Neighbourhood Improvement District - a new way to help communities thrive

The Business Improvement District (BID) model is one of the most exciting and popular placemaking models in the world. There are over 1,000 BIDs in the USA alone.

Business Lab has extensive experience in establishing new BIDs. Through that experience we’ve noticed two trends with BIDs in New Zealand:

  1. The model does not enable representation from the wider community but more community members are wanting to get involved in BIDs.

  2. Most BIDs in New Zealand have not secured additional resourcing beyond what they receive through the targeted rate.

We see an opportunity to strengthen the BID model by better involving the community in what BIDs do.

We’re tentatively calling this a Neighbourhood Improvement Model and we’re seeking expressions of interest from councils or existing BIDs who want to be part of exploring this innovative opportunity.

If that sounds interesting to you - read on

First, what is a Business Improvement District?

BIDs are private sector organisations that act to improve a business district. They’re different to voluntary business associations or chambers of commerce in one important way. They are funded through a targeted rate on commercial property.

That funding mechanism is what sets BIDs apart. It’s powerful. Once you’ve set up a BID, the organisation is financially sustainable. Nobody has to run around every year, cap in hand, asking for donations or grants.

This means the model has been successful in creating well-resourced organisations to represent business and commercial property owners in cities and town centres.

Compare that with community organisations who look with envy to the BID model.

A community organisation might struggle to get $3,000 from their council each year while their local BID automatically receives $60,000, or significantly more, from their targeted rate. The community organisation is still writing its funding application while the BID is already off and implementing its action plan.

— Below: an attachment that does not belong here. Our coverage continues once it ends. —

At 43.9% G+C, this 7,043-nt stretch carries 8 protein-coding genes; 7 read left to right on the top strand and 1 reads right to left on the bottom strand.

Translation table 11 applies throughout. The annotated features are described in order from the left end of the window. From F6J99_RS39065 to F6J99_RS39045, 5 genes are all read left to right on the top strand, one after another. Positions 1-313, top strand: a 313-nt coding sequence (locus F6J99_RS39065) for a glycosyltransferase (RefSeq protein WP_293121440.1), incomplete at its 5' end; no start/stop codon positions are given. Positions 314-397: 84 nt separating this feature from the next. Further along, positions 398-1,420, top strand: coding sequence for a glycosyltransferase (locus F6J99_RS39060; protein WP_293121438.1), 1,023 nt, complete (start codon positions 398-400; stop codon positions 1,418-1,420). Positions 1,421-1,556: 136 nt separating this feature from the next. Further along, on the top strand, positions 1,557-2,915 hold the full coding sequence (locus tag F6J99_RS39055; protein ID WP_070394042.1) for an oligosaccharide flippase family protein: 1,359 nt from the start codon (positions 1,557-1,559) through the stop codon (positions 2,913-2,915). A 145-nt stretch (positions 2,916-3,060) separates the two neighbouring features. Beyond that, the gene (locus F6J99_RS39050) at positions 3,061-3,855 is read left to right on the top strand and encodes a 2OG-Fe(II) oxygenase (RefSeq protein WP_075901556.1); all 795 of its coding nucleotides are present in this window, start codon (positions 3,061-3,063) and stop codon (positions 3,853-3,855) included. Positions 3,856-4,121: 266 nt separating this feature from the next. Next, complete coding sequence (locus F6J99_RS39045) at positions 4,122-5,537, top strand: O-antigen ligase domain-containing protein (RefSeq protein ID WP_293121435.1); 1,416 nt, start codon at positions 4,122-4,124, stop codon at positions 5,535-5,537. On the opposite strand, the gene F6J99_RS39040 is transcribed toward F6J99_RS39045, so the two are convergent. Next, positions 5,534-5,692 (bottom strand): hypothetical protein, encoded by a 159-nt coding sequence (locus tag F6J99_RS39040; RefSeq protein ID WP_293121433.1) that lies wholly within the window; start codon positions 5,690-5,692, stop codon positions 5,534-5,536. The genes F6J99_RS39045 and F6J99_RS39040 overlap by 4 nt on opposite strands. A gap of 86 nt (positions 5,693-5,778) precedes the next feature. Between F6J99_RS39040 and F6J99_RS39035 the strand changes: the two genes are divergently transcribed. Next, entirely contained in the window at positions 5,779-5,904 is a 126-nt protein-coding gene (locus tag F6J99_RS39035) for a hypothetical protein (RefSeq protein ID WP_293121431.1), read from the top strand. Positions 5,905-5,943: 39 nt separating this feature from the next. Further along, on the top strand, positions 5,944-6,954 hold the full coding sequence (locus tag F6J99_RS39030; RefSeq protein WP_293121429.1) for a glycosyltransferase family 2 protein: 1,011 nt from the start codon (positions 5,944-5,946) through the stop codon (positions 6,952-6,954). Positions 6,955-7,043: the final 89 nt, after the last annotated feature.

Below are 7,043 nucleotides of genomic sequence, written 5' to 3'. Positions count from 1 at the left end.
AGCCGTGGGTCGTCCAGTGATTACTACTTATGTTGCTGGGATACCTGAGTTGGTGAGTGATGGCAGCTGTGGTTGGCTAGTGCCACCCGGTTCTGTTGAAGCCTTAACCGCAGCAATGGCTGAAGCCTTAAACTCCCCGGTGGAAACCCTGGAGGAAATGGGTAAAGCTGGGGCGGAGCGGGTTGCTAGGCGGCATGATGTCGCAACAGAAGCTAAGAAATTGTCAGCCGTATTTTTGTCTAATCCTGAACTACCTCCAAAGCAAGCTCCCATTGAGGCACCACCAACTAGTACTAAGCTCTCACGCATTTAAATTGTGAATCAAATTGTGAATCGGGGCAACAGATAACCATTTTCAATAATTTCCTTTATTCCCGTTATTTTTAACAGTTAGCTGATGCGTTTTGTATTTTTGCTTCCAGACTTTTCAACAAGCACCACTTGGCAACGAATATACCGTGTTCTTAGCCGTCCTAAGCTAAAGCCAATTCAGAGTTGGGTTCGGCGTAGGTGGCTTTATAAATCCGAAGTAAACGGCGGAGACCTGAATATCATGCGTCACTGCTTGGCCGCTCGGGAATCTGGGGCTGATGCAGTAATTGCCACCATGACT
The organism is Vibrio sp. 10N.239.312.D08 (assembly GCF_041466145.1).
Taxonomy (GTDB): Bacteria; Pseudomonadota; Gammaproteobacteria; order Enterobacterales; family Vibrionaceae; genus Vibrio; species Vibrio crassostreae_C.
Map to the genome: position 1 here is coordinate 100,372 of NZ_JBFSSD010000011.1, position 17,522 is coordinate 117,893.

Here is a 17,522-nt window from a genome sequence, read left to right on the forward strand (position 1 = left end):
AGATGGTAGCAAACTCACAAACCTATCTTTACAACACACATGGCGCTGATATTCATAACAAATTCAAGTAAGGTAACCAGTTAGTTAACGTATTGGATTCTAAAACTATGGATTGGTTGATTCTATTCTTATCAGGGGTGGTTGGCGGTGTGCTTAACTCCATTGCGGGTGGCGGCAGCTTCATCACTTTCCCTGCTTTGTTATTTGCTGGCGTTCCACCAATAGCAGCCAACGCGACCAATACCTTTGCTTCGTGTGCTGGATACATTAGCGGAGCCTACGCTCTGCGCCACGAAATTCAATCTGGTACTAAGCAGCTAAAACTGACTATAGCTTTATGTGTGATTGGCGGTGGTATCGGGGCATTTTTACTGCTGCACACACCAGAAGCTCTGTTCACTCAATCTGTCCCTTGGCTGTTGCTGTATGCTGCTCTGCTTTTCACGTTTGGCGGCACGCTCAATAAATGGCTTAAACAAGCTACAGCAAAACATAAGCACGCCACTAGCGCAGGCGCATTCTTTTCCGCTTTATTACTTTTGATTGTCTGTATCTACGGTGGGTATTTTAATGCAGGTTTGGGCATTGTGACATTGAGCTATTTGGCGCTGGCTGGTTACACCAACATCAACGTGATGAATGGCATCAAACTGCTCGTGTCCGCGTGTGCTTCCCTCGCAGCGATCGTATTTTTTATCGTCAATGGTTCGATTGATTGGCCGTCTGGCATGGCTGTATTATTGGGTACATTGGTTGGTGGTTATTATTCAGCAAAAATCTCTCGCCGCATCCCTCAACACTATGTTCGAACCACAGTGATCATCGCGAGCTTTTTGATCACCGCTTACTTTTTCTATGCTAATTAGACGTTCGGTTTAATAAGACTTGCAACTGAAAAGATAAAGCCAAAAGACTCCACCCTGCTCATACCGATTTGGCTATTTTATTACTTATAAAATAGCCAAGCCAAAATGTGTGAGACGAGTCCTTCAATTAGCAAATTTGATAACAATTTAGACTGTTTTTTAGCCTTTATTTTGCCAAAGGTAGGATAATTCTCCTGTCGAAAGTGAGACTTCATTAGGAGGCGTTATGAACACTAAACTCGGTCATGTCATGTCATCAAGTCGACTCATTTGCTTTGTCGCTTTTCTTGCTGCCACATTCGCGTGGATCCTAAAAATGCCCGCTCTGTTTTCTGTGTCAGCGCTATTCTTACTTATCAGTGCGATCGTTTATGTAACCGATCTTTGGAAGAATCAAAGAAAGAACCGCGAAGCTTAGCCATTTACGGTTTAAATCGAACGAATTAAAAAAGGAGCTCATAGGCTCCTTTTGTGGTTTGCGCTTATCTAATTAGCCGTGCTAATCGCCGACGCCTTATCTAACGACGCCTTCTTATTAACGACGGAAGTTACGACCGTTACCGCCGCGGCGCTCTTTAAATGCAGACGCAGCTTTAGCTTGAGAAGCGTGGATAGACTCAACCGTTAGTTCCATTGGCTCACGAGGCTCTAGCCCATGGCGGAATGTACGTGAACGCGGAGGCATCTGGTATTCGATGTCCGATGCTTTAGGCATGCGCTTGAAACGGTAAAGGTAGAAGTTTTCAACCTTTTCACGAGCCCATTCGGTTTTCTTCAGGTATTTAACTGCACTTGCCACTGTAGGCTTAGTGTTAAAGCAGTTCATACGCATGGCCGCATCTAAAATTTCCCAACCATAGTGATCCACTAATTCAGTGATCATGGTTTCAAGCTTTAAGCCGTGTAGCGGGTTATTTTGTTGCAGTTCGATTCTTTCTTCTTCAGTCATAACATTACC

BIDs are most popular in Canada, the USA, the UK and here in New Zealand. There are nearly 1,000 in the USA alone. And just recently Singapore included support for BIDs as one of 40 recommendations for the future economy of Singapore.

Trends with BIDs in New Zealand

Business Lab has extensive experience with BIDs in New Zealand and we’ve noticed a few trends.

Community members want to get involved but can’t

The model does not enable representation from the wider community but we’ve seen more community members wanting to get involved in BIDs.

We saw this in a BID we helped to establish in Karori. Half of the group who helped promote the establishment of the BID were not business or commercial property owners. But they could see the benefits of a well-resourced organisation that was focused on creating a thriving town centre.

Most BIDs receive no funding other than their targeted rate

Most BIDs in New Zealand have not secured additional resourcing beyond what they receive through the targeted rate.

We aren’t aware of many BIDs that regularly secure funding through anything other than the targeted rate. Perhaps it’s because they don’t need to? Or perhaps it’s because they have a narrow focus and the leadership team lack a broader vision of what the BID could achieve? We’re not sure.

An opportunity to strengthen the BID model through community

We’ve been testing the waters on idea to strengthen and expand the BID model.

The concept is to match the money collected through the targeted BID rate with an equal contribution from the residential community.

You would reflect that sense of partnership in the governance of the organisation and the focus of its strategic plan. The organisation would serve both the business community and the residents of the community.

For the moment we’re calling this the Neighbourhood Improvement District.